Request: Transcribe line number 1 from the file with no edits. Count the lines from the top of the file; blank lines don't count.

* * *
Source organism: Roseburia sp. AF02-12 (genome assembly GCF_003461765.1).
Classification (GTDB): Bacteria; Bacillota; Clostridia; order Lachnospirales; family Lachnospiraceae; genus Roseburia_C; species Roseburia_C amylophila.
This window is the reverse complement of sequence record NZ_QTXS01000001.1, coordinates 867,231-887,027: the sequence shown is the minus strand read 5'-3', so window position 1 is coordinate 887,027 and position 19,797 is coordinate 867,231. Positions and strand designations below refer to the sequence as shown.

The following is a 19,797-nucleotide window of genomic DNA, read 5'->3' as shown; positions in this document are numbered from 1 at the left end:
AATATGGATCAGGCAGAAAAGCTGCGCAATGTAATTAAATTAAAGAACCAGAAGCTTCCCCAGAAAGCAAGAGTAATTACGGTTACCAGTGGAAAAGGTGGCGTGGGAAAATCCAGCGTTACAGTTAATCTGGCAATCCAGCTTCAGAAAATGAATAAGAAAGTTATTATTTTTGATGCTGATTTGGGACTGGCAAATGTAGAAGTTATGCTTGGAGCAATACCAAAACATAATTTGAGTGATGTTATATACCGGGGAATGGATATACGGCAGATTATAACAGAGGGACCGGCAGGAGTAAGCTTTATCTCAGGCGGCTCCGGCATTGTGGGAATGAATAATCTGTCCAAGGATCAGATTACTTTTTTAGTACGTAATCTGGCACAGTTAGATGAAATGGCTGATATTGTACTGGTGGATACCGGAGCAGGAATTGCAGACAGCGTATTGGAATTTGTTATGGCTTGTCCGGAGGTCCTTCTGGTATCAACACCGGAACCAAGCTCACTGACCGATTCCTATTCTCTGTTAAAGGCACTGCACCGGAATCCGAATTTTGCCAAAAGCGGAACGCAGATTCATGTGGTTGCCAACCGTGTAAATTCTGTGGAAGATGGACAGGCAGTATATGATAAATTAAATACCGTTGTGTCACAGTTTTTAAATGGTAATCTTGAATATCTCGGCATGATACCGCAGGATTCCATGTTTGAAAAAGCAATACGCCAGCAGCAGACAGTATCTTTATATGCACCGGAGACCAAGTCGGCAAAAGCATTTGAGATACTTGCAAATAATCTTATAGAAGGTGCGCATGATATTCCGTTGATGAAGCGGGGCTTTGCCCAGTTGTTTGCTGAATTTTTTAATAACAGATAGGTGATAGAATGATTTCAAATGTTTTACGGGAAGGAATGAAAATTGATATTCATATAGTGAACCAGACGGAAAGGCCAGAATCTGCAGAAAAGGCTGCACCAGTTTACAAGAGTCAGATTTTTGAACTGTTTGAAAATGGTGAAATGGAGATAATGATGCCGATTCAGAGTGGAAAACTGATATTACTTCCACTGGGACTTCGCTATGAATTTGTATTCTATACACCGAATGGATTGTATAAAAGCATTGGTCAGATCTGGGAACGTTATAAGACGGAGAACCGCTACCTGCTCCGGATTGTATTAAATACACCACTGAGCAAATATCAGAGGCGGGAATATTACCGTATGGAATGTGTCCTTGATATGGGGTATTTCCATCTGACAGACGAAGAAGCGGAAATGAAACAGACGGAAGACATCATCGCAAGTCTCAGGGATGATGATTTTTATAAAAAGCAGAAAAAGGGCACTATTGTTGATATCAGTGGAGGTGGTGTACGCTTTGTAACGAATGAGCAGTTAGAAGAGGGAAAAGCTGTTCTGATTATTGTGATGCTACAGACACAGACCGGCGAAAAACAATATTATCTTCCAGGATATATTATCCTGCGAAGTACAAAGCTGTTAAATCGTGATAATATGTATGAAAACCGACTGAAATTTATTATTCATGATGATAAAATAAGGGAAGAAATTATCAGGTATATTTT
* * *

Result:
Source organism: Roseburia sp. AF02-12 (genome assembly GCF_003461765.1).